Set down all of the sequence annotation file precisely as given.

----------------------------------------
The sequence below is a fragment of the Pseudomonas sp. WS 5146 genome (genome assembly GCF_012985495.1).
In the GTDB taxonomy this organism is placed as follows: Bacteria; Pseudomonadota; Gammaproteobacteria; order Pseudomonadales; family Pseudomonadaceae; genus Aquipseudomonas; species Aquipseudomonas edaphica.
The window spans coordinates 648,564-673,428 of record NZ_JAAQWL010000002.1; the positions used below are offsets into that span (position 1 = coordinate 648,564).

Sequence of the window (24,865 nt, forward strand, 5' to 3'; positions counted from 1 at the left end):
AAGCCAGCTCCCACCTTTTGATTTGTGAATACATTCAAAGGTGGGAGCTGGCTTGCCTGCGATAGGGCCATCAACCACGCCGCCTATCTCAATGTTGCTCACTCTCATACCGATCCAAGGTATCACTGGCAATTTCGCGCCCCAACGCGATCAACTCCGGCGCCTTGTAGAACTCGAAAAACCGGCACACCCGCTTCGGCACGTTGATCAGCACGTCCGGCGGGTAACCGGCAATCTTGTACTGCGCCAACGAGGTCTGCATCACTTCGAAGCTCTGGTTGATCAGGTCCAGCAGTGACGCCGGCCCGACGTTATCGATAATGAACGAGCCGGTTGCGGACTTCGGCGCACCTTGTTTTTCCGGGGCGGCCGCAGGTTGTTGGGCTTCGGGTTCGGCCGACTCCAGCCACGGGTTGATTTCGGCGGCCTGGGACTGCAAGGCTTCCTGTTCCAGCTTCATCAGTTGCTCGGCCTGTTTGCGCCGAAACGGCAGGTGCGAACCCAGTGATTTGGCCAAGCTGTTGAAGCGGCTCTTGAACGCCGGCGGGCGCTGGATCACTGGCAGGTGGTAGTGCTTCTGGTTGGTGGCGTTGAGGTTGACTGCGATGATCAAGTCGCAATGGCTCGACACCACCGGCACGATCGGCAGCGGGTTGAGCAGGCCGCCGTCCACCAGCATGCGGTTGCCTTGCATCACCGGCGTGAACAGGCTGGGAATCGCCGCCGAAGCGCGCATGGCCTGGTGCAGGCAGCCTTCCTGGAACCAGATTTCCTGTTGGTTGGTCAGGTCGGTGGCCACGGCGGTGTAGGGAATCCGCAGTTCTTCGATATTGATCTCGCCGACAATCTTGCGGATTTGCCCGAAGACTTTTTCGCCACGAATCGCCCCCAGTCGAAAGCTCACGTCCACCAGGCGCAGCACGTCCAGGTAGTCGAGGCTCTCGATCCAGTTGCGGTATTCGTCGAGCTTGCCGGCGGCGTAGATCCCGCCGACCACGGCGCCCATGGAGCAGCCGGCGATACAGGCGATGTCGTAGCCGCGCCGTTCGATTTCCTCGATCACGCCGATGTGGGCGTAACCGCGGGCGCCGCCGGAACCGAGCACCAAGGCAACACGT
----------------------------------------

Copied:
The sequence below is a fragment of the Pseudomonas sp. WS 5146 genome (genome assembly GCF_012985495.1).
In the GTDB taxonomy this organism is placed as follows: Bacteria; Pseudomonadota; Gammaproteobacteria; order Pseudomonadales; family Pseudomonadaceae; genus Aquipseudomonas; species Aquipseudomonas edaphica.
The window spans coordinates 648,564-673,428 of record NZ_JAAQWL010000002.1; the positions used below are offsets into that span (position 1 = coordinate 648,564).

Sequence of the window (24,865 nt, forward strand, 5' to 3'; positions counted from 1 at the left end):
AAGCCAGCTCCCACCTTTTGATTTGTGAATACATTCAAAGGTGGGAGCTGGCTTGCCTGCGATAGGGCCATCAACCACGCCGCCTATCTCAATGTTGCTCACTCTCATACCGATCCAAGGTATCACTGGCAATTTCGCGCCCCAACGCGATCAACTCCGGCGCCTTGTAGAACTCGAAAAACCGGCACACCCGCTTCGGCACGTTGATCAGCACGTCCGGCGGGTAACCGGCAATCTTGTACTGCGCCAACGAGGTCTGCATCACTTCGAAGCTCTGGTTGATCAGGTCCAGCAGTGACGCCGGCCCGACGTTATCGATAATGAACGAGCCGGTTGCGGACTTCGGCGCACCTTGTTTTTCCGGGGCGGCCGCAGGTTGTTGGGCTTCGGGTTCGGCCGACTCCAGCCACGGGTTGATTTCGGCGGCCTGGGACTGCAAGGCTTCCTGTTCCAGCTTCATCAGTTGCTCGGCCTGTTTGCGCCGAAACGGCAGGTGCGAACCCAGTGATTTGGCCAAGCTGTTGAAGCGGCTCTTGAACGCCGGCGGGCGCTGGATCACTGGCAGGTGGTAGTGCTTCTGGTTGGTGGCGTTGAGGTTGACTGCGATGATCAAGTCGCAATGGCTCGACACCACCGGCACGATCGGCAGCGGGTTGAGCAGGCCGCCGTCCACCAGCATGCGGTTGCCTTGCATCACCGGCGTGAACAGGCTGGGAATCGCCGCCGAAGCGCGCATGGCCTGGTGCAGGCAGCCTTCCTGGAACCAGATTTCCTGTTGGTTGGTCAGGTCGGTGGCCACGGCGGTGTAGGGAATCCGCAGTTCTTCGATATTGATCTCGCCGACAATCTTGCGGATTTGCCCGAAGACTTTTTCGCCACGAATCGCCCCCAGTCGAAAGCTCACGTCCACCAGGCGCAGCACGTCCAGGTAGTCGAGGCTCTCGATCCAGTTGCGGTATTCGTCGAGCTTGCCGGCGGCGTAGATCCCGCCGACCACGGCGCCCATGGAGCAGCCGGCGATACAGGCGATGTCGTAGCCGCGCCGTTCGATTTCCTCGATCACGCCGATGTGGGCGTAACCGCGGGCGCCGCCGGAACCGAGCACCAAGGCAACACGT